Tuesday, November 20, 2012


For what one may ask?  Well, for being us.  This is the quintessent American holiday shared only in concept  by our North American brothers in Canada It is this Thursday so we will be out of action until next Monday as it is off to the Midwest grandkids for the long weekend.

As for today in Euroland the question was an apt one best described by one happening and one--so far--non event.  First, the latter.

The Euro finance ministers met in splendid session today in Brussels primarily in regard to Greece and came up with nothing although at around midnight talks were continuing.  Despite assurance to the contrary, the IMF was still at odds with the concept of sustainability with the Greek financing program whose requirement appear to grow by the day and solvency guidelines seem to retreat at about the same rate.  The withheld Euro 31 billion has managed it seems to be discussed in terms of 44 billion and the 120% ratio of debt to GDP (which nobody REALLY believed in the first place) has now been openly discarded.  The IMF, who puts great faith in these five or seven year forecasts...well, they really don't but having to justify the disbursement of members' capital they really hate it when the basis upon which they garnered approval is trashed in public which makes them look rather...dare we say it...stupid or at least duplicitous.  Bad show, that.  And so they talk and talk and talk.  Problem is this go-round I don't have boots on the ground as the war correspondents are fond of saying so it looks as though I'm going to read about it in the papers tomorrow--assuming there is something to read about.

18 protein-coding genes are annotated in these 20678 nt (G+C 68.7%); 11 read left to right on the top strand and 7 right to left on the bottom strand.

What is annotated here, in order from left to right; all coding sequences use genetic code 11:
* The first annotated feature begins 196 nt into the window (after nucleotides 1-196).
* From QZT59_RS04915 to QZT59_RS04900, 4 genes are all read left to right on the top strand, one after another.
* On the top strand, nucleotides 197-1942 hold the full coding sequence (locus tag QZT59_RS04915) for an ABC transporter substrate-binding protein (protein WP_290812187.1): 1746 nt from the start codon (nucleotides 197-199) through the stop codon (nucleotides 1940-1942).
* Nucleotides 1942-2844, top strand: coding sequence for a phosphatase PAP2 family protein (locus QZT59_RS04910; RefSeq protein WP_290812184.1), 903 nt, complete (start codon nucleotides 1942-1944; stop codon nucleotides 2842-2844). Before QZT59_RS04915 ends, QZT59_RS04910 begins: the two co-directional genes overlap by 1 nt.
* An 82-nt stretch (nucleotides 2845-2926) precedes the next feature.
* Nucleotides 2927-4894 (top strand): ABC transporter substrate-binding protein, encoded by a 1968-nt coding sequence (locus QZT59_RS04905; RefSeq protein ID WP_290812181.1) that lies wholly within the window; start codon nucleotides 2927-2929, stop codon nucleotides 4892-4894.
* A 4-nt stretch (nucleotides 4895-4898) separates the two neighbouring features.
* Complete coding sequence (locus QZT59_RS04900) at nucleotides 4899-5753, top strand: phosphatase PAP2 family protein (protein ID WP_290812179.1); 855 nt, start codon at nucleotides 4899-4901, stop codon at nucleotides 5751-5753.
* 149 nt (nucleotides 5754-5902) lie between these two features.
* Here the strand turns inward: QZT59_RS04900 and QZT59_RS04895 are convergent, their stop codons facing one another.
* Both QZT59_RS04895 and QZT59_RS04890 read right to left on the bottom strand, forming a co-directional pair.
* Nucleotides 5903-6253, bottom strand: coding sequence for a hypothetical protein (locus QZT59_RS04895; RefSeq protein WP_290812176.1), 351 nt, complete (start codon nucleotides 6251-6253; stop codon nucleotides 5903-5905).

What did happen was the removal of France's AAA rating by Moody's.  This event, proved to be a non-event as the French surprisingly played it perfectly expressing sorrow over the incompetence of Moody's and phoo-phooing the practical effect.  Yields rose but only slightly meaning, perhaps, that it was priced in.  Certainly no panic which is a good thing.  But in the context of the Euro debt situation, this action taken today might have an effect as of yet unseen or at least unrecognized.

The solution the Euros have come upon is one which essentially allows them to finance their way out of the problem or if you wish, the "Kick the can down the road" solution. Integral to that approach was the authorization of the ESM, the "European Stability Mechanism," which is to be the funding source for future financings on a "pass-through" basis.  The ESM has been authorized to borrow the funds needed but one must now ask oneself whether, with the second largest economy (and guarantor) in the Euro Zone just having it's credit rating cut, what effect will this have in market acceptance?  If I were still in the game, this would give me pause.  In the next few days it will be interesting to watch and see if French yields move to any great extent.  If they do, it's back to the drawing boards to figure out how far the can-can be kicked.  Calling M. Lotrec.  Right now it's a blank canvas.

For those Over Here have a wonderful Thanksgiving.  For those Over There, we'll be thinking of you and a special thanks to the Brits.  We owe you a lot despite a few upsets along the way.

See you Monday the 25th.

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